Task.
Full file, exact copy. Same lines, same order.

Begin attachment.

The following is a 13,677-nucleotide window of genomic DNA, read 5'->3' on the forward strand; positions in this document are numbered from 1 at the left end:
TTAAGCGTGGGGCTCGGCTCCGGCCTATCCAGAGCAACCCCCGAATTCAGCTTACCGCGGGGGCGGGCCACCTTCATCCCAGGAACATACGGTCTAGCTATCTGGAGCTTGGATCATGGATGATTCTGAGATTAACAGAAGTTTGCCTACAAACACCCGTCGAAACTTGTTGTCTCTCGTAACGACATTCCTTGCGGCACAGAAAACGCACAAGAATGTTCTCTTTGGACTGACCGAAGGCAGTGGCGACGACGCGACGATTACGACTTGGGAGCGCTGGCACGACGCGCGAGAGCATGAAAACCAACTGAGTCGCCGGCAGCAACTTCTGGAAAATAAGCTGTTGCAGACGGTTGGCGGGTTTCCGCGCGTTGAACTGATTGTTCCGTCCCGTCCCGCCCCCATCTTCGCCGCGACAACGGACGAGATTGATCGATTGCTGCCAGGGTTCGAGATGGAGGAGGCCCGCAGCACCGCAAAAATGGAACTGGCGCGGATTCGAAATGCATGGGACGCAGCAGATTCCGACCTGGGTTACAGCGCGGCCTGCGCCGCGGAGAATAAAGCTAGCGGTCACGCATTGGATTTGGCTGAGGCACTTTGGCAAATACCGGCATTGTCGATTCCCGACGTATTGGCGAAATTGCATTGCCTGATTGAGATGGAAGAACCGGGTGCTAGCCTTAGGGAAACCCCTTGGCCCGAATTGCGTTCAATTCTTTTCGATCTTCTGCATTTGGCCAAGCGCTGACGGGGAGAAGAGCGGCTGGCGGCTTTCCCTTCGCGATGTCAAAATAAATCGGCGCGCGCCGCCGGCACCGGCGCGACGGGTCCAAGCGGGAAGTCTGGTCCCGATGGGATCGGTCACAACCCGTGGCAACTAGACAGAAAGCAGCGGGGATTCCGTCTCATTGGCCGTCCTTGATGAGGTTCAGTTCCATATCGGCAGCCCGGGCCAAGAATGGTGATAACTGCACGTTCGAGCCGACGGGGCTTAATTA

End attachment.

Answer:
The following is a 13,677-nucleotide window of genomic DNA, read 5'->3' on the forward strand; positions in this document are numbered from 1 at the left end:
TTAAGCGTGGGGCTCGGCTCCGGCCTATCCAGAGCAACCCCCGAATTCAGCTTACCGCGGGGGCGGGCCACCTTCATCCCAGGAACATACGGTCTAGCTATCTGGAGCTTGGATCATGGATGATTCTGAGATTAACAGAAGTTTGCCTACAAACACCCGTCGAAACTTGTTGTCTCTCGTAACGACATTCCTTGCGGCACAGAAAACGCACAAGAATGTTCTCTTTGGACTGACCGAAGGCAGTGGCGACGACGCGACGATTACGACTTGGGAGCGCTGGCACGACGCGCGAGAGCATGAAAACCAACTGAGTCGCCGGCAGCAACTTCTGGAAAATAAGCTGTTGCAGACGGTTGGCGGGTTTCCGCGCGTTGAACTGATTGTTCCGTCCCGTCCCGCCCCCATCTTCGCCGCGACAACGGACGAGATTGATCGATTGCTGCCAGGGTTCGAGATGGAGGAGGCCCGCAGCACCGCAAAAATGGAACTGGCGCGGATTCGAAATGCATGGGACGCAGCAGATTCCGACCTGGGTTACAGCGCGGCCTGCGCCGCGGAGAATAAAGCTAGCGGTCACGCATTGGATTTGGCTGAGGCACTTTGGCAAATACCGGCATTGTCGATTCCCGACGTATTGGCGAAATTGCATTGCCTGATTGAGATGGAAGAACCGGGTGCTAGCCTTAGGGAAACCCCTTGGCCCGAATTGCGTTCAATTCTTTTCGATCTTCTGCATTTGGCCAAGCGCTGACGGGGAGAAGAGCGGCTGGCGGCTTTCCCTTCGCGATGTCAAAATAAATCGGCGCGCGCCGCCGGCACCGGCGCGACGGGTCCAAGCGGGAAGTCTGGTCCCGATGGGATCGGTCACAACCCGTGGCAACTAGACAGAAAGCAGCGGGGATTCCGTCTCATTGGCCGTCCTTGATGAGGTTCAGTTCCATATCGGCAGCCCGGGCCAAGAATGGTGATAACTGCACGTTCGAGCCGACGGGGCTTAATTA